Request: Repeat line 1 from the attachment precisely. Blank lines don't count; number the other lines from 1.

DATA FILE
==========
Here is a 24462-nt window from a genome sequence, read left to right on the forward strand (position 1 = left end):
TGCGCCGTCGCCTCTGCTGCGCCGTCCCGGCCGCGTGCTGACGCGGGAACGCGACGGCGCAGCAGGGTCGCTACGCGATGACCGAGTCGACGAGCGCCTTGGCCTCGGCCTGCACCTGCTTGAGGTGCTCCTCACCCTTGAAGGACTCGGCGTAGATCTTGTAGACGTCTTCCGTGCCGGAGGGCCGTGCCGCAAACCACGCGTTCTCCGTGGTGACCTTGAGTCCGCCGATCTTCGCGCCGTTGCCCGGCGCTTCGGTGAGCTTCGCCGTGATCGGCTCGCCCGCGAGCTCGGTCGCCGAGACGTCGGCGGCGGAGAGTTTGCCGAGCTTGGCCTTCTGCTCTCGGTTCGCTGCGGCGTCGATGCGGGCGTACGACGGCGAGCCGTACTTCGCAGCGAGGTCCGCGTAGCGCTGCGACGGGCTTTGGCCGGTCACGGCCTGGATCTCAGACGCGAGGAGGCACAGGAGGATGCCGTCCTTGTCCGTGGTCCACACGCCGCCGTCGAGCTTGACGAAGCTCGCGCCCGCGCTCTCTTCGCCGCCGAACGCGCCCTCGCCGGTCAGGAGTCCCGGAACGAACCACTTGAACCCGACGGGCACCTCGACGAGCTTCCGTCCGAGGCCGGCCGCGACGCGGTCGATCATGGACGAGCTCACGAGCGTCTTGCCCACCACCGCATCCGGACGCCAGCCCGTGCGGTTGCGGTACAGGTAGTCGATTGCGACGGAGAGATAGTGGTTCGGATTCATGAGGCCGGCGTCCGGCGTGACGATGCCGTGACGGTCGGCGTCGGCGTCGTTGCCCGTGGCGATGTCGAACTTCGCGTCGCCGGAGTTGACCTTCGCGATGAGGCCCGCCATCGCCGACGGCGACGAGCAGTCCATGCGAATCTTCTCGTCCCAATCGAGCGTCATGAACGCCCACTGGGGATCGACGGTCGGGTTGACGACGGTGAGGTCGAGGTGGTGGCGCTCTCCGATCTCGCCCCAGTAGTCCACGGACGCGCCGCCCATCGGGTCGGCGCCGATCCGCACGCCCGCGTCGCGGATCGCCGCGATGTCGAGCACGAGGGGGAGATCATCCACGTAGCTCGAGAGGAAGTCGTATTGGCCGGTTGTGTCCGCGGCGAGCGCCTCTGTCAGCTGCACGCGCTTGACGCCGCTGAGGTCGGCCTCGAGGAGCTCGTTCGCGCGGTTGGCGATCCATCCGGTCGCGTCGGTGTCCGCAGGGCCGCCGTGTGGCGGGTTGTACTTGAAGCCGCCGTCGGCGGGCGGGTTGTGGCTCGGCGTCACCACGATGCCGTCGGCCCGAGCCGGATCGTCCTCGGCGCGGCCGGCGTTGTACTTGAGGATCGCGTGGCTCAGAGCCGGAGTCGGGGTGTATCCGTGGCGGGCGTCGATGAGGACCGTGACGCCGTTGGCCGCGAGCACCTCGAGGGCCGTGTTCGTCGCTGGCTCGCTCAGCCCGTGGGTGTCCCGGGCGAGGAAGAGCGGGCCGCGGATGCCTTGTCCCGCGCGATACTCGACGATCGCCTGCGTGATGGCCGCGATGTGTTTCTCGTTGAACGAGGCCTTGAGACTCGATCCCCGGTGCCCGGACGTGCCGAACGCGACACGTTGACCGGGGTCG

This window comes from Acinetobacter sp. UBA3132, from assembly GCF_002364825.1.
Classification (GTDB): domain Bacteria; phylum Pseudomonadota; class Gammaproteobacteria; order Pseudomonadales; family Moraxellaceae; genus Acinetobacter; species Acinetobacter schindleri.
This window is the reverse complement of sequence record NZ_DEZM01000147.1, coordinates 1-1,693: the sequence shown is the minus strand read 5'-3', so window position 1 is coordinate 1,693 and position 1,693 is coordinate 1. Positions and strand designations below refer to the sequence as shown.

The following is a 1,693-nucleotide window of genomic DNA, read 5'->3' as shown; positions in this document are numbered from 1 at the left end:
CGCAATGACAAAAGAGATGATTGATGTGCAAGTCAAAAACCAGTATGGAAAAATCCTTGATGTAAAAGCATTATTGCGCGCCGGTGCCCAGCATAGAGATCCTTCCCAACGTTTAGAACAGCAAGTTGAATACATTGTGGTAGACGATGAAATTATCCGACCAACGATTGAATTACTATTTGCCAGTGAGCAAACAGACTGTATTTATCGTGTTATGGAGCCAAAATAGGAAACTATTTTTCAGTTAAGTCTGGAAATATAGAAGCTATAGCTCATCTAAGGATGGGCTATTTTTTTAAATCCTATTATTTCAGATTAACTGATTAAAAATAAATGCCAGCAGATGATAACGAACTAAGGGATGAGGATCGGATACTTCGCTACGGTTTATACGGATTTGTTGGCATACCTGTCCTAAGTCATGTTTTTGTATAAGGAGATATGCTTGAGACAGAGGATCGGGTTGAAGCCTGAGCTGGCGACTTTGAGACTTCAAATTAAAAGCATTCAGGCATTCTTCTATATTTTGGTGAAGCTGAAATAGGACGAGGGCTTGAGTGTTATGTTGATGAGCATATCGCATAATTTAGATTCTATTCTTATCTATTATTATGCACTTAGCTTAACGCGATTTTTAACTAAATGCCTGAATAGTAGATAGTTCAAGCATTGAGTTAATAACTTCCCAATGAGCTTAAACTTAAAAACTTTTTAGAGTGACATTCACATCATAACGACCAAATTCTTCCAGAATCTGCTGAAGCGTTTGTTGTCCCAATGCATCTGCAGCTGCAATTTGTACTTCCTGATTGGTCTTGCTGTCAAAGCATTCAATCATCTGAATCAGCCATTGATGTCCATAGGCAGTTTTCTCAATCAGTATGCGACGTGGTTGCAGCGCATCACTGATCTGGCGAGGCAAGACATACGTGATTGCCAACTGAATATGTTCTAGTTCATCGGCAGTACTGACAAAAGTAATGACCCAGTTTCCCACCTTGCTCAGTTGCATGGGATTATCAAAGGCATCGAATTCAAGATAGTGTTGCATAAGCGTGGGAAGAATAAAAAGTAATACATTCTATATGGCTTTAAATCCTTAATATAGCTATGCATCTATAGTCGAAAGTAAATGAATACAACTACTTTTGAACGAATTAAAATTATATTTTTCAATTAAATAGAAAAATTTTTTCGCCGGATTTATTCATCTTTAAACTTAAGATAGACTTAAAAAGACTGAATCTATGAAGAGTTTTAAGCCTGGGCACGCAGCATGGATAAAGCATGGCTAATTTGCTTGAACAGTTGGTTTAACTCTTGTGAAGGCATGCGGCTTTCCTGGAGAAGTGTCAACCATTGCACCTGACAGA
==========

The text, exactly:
Here is a 24462-nt window from a genome sequence, read left to right on the forward strand (position 1 = left end):